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Inflation-hit SMEs eye business loans in 2023: Survey

by Fabian Cotter12 minute read

A majority of Australian SMEs would take out a loan this year to counter inflation costs, an industry survey has revealed.

Australian small- to medium-sized enterprises (SMEs) have not only listed a range of areas their businesses are being affected by inflation but also highlighted taking out a business loan in 2023 to address the issue was now on their agendas, a recent Small Business Loans Australia survey has revealed.

The business-lending guide late last year commissioned a study of an independent panel of 210 Australian SMEs to discover which business costs inflation was impacting and whether SMEs will struggle to meet their expenses — maybe even needing financing to “get through tough times,” it explained.

Respondents were then asked to highlight which business costs, from a list of 10, they predict they will struggle to meet in 2023. These were: 1. labour; 2. supplier costs; 3. petrol; 4. equipment purchases; 5. rent; 6. insurance; 7. office and staff amenities; 8. utilities; 9. business consultants; and 10. taxes.


SBLA sought to discover whether inflated costs of doing business would prompt SMEs to take out a loan in the next year to keep up with their expenses and, if so, how much (from under $10,000 to over $2 million).

The survey of 210 owners and senior decision-makers across the full SME spectrum included: micro (1-10 employees), small (11-50 employees) and medium-sized (51-200 employees).

At the time of the survey, more than half (54 per cent) of Australian SMEs that participated revealed they would take out a loan, SBLA confirmed. More than a quarter (28 per cent) would take out a business loan of $50,000 or more and 25 per cent would take out a loan of less than $50,000, it highlighted.

Interestingly, a bigger proportion of small businesses (75 per cent) are likely to get a loan to meet expenses in 2023, followed by 66 per cent of medium-sized businesses and only 32 per cent of microbusinesses.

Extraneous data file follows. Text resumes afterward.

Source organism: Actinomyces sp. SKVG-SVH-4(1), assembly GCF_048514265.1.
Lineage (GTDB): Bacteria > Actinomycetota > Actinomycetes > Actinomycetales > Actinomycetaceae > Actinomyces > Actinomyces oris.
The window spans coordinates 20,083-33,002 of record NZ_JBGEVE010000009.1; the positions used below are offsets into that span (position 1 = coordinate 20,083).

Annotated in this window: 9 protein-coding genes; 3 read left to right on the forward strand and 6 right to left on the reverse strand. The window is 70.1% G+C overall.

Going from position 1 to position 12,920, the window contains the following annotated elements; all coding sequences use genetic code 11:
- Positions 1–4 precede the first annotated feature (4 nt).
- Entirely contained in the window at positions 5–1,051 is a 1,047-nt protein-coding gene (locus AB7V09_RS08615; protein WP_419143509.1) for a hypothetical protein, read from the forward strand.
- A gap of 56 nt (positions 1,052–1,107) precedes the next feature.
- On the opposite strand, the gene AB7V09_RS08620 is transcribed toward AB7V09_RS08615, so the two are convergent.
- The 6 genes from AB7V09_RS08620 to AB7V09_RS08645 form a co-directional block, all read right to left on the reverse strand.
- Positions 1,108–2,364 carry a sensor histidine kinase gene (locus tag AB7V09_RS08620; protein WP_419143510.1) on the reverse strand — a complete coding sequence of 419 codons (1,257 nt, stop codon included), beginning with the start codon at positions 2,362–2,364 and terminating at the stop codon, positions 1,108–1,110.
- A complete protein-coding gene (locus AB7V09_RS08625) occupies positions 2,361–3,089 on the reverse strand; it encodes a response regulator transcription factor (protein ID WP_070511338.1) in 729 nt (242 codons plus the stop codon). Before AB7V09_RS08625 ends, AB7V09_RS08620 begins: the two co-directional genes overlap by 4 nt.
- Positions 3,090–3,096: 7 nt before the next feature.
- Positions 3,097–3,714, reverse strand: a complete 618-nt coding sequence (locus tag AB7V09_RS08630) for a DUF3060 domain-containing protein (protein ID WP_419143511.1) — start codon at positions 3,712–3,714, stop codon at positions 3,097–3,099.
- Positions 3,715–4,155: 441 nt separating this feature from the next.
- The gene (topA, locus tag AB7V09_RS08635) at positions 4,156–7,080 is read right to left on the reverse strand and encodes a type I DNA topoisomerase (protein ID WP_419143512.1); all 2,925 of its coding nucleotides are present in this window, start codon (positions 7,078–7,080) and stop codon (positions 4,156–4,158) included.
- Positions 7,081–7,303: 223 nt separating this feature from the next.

More than a third (37 per cent) of small businesses would consider borrowing more than $50,000, while 8 per cent of microbusinesses would borrow the same, the survey discovered.

In comparison, a similar proportion (39 per cent) of medium-sized businesses would borrow more than $100,000, it stated.

State-by-state insights

When comparing responses across the different states and territories, the survey found that a greater proportion of Victorian SMEs (61 per cent) would to take out a loan in 2023 to meet rising business costs.

This compared with 57 per cent of NSW businesses, 52 per cent of West Australian, 47 per cent of South Australian and 40 per cent of Queensland businesses.

Businesses in NSW and Victoria were most likely to take out larger loans, with an equal one third (33 per cent) willing to take out over $100,000 compared with an equal 20 per cent of Queensland and SA SMEs and 24 per cent of WA businesses, SMLA explained.

The business areas in question

In terms of which specific business areas were and of most concern to different businesses, three-quarters (72 per cent) of Australian SMEs revealed they would continue to struggle to meet some business costs in 2023.

The percentage of costs that will most impact businesses are petrol and business suppliers (chosen by an equal 31 per cent of respondents), followed by 26 per cent of respondents stating they would struggle to meet labour costs, 21 per cent will struggle with rent, 19 per cent with equipment purchases, an equal 17 per cent with insurance premiums and tax, 10 per cent with office and staff amenities, 8 per cent with business consultants (such as HR or accounting) and 1 per cent on other non-specified expenses. 28 per cent listed ‘none’ for areas of concern.

Areas affected by business size

Across all 10 cost categories, micro businesses predicted they will be better off in meeting expenses than small and medium sized businesses, the survey revealed.

Supplier costs are predicted to be the most difficult for small businesses to meet, with this expense topping the list for 46 per cent of small businesses. This was followed by petrol costs, chosen by 39 per cent of small businesses.

Among medium-sized businesses, petrol is the most challenging cost to meet – chosen by 40 per cent of respondents in this business category. Medium-sized businesses are also struggling with the cost of equipment purchases and insurance premiums (chosen by an equal 32 per cent of businesses in this category), the survey highlighted.

[Related: 80% of SMEs would dip into personal finances]

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